OSHA Respiratory Protection Standard: What It Is
“In the control of those occupational diseases caused by breathing air contaminated with harmful dusts, fogs, fumes, mists, gases, smokes, sprays, or vapors, the primary objective shall be to prevent atmospheric contamination. This shall be accomplished as far as feasible by accepted engineering control measures (for example, enclosure or confinement of the operation, general and local ventilation, and substitution of less toxic materials). When effective engineering controls are not feasible, or while they are being instituted, appropriate respirators shall be used pursuant to this section.” (Source)
Not all air is safe to breathe. The oxygen in a certain environment may contain hazardous fumes, dust, or other contaminants.
Common airborne contaminants include the following:
- particulate matter (e.g. silica dust)
These and other contaminants can cause short- and long-term health problems, such as…
- impaired thinking
- decreased lung capacity
- loss of consciousness
OSHA’s respiratory protection standard outlines how organizations should minimize worker exposure to hazardous air.
First, the standard requires employers to assess and minimize airborne hazards if possible. But if controlling the environment isn’t possible or doesn’t provide adequate protection, employers must provide their workers with respiratory devices (usually called “respirators”). The standard lays out which respirators to use—and how to use those respirators—in various situations, along with maintenance, inspection, and medical follow-up procedures.
Which Kind of Respirator Is Required?
In general, respirators fall into two categories: air-purifying and atmosphere-supplying. According to OSHA, the former “use filters or sorbents to remove harmful substances from the air.” Such respirators “range from simple disposable masks to sophisticated devices,” but “do not supply oxygen and must not be used in oxygen-deficient atmospheres or in other atmospheres that are immediately dangerous to life or health.”
Atmosphere-supplying respirators, on the other hand, “are designed to provide breathable air from a clean air source other than the surrounding contaminated work atmosphere.” This category includes supplied-air respirators (SARs) and self-contained breathing apparatus (SCBA) units.
These respirators are not interchangeable. Air-purifying respirators are best used on a short-term basis, while atmosphere-supplying respirators can be worn for extended periods of time. In either case, the respirator must fit properly and “must not impair the worker’s ability to see, hear, communicate, and move as necessary to perform the job safely.”
Why Respiratory Protection Violations Happen
Many violations of OSHA’s respiratory protection standard happen when organizations fail to establish respiratory protection programs. If there are no written procedures in place, the organization is in trouble.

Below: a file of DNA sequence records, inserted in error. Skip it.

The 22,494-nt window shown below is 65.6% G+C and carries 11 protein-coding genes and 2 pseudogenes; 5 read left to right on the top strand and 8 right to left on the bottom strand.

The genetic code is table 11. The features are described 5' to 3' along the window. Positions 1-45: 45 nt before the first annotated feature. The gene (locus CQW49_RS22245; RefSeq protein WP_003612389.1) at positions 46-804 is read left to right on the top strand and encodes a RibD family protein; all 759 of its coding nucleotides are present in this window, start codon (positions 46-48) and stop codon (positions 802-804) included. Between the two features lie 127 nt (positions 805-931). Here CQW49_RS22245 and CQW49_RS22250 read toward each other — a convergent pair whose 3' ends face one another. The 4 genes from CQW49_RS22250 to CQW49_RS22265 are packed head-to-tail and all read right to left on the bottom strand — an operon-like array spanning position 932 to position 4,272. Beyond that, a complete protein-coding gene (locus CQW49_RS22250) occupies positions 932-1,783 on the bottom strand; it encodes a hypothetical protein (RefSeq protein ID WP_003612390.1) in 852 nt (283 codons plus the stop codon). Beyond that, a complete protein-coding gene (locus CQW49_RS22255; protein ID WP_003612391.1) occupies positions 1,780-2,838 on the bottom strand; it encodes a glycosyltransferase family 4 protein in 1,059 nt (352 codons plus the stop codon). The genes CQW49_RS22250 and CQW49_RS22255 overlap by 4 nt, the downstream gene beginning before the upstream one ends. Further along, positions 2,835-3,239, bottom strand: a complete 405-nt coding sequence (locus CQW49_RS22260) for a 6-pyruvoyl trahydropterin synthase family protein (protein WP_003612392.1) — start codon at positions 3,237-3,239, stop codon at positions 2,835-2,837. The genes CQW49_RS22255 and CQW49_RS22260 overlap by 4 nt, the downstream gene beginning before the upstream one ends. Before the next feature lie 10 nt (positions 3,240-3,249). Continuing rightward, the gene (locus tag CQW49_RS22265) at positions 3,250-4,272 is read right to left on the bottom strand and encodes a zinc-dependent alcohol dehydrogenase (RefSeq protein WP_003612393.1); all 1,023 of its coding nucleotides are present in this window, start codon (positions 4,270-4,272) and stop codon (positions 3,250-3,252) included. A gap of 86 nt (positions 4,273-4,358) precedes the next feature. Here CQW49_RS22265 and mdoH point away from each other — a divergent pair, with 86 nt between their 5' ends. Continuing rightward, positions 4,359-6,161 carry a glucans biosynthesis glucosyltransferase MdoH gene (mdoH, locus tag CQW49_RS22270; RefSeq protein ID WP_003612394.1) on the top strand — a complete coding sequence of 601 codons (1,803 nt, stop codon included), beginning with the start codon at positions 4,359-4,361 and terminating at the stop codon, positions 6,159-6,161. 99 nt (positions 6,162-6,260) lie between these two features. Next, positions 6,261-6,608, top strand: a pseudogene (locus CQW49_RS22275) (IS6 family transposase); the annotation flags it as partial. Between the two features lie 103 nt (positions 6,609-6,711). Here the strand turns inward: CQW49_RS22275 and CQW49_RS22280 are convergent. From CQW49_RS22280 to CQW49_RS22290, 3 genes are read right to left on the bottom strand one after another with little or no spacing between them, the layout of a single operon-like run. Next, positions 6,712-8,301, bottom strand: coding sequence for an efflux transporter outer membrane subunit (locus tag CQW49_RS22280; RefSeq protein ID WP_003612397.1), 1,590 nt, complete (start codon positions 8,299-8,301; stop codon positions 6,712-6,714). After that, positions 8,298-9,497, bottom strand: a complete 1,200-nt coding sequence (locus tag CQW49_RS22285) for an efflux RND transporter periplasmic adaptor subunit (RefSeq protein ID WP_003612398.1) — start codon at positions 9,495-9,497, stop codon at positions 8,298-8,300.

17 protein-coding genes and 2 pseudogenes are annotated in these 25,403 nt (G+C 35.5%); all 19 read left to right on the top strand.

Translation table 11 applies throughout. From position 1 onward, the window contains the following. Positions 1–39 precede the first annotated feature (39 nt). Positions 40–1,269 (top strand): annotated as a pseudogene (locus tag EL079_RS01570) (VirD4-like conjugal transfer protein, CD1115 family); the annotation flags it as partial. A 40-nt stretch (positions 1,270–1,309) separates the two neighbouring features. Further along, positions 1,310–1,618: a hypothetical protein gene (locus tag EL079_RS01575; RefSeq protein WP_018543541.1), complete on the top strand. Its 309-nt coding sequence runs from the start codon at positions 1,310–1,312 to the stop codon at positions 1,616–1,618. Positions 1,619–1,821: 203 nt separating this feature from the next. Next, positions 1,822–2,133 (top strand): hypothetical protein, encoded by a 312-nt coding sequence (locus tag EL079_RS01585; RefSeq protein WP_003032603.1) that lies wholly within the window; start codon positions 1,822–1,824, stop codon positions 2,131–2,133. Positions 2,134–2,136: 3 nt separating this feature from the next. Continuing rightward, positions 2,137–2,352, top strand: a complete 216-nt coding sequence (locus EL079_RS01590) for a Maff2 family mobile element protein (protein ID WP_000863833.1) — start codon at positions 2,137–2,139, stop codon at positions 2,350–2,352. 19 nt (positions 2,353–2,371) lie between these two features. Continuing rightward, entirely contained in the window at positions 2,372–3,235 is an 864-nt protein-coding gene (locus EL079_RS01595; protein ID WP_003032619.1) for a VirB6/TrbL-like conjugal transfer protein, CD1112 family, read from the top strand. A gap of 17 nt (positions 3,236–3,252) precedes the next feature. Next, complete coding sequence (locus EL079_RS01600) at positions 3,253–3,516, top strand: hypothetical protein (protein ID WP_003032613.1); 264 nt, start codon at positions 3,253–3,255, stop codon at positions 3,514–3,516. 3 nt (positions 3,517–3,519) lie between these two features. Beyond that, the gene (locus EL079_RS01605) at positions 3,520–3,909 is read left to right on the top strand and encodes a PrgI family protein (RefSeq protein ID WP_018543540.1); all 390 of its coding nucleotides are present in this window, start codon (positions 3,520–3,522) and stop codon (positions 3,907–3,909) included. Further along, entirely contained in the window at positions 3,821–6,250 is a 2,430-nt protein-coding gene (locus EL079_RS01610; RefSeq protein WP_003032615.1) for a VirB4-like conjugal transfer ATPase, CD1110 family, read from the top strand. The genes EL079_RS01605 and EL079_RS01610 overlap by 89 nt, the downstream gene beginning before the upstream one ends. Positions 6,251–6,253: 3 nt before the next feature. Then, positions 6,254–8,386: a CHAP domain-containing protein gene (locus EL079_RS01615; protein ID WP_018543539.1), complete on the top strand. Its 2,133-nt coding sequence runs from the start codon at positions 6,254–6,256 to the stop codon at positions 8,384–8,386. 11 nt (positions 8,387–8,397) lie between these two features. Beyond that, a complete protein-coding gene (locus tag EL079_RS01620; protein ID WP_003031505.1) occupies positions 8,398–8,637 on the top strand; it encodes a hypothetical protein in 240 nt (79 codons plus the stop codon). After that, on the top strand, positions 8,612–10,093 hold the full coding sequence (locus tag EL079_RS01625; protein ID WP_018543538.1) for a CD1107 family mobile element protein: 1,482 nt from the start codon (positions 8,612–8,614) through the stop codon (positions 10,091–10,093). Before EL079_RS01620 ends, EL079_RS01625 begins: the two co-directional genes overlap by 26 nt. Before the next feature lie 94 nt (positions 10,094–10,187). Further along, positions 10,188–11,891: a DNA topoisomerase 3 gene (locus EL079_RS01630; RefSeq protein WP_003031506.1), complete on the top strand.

Some organizations fail to perform required fit testing. They don’t go through the trouble of making sure respirators fit snugly on workers’ faces, without interfering with vision, hearing, or communication.
Another common reason for OSHA citations are inadequate medical evaluations. Too many organizations neglect to provide their workers with evaluations by a physician or other licensed health care professional. Keep in mind that some workers may require follow-up evaluations based on their initial results, after reporting new symptoms, when working conditions change, or under other circumstances.
Many other violations occur due to inadequate training. Organizations can’t afford to take respiratory protection for granted or assume that workers know the proper procedures for respirator use.
What You Stand to Lose When Respiratory Protection Violations Happen
Direct costs: OSHA penalties can exceed $15,000 per violation—and as much per day for every day the issue hasn’t been fixed by OSHA’s deadline. The fine for a willful or repeated violation can be 10 times as much.
- workers’ compensation claims from workers exposed to toxic air
- lost productivity due to illnesses and injuries caused by airborne contaminants
- legal and compliance fees
- decreased morale
- negative publicity and reputational damage
Signs You’re at Risk of a Respiratory Protection Violation
How to Avoid a Respiratory Protection Violation: Your Prevention Checklist
You Don’t Have to Manage Your OSHA Requirements Alone
Have questions? Looking for more detailed OSHA compliance guidance?
KPA is here to help.
To truly protect your workforce and bottom line, you’ll need in-depth information—and not just about OSHA’s top 10, but every potential hazard that exists in your organization. You’ll also need to conduct a thorough evaluation of your facilities to identify current gaps and risk areas.
KPA’s unique combination of software, training, and consulting services can provide the coverage your people and your organization need. For more information and guidance about preventing a respiratory protection violation, please contact us.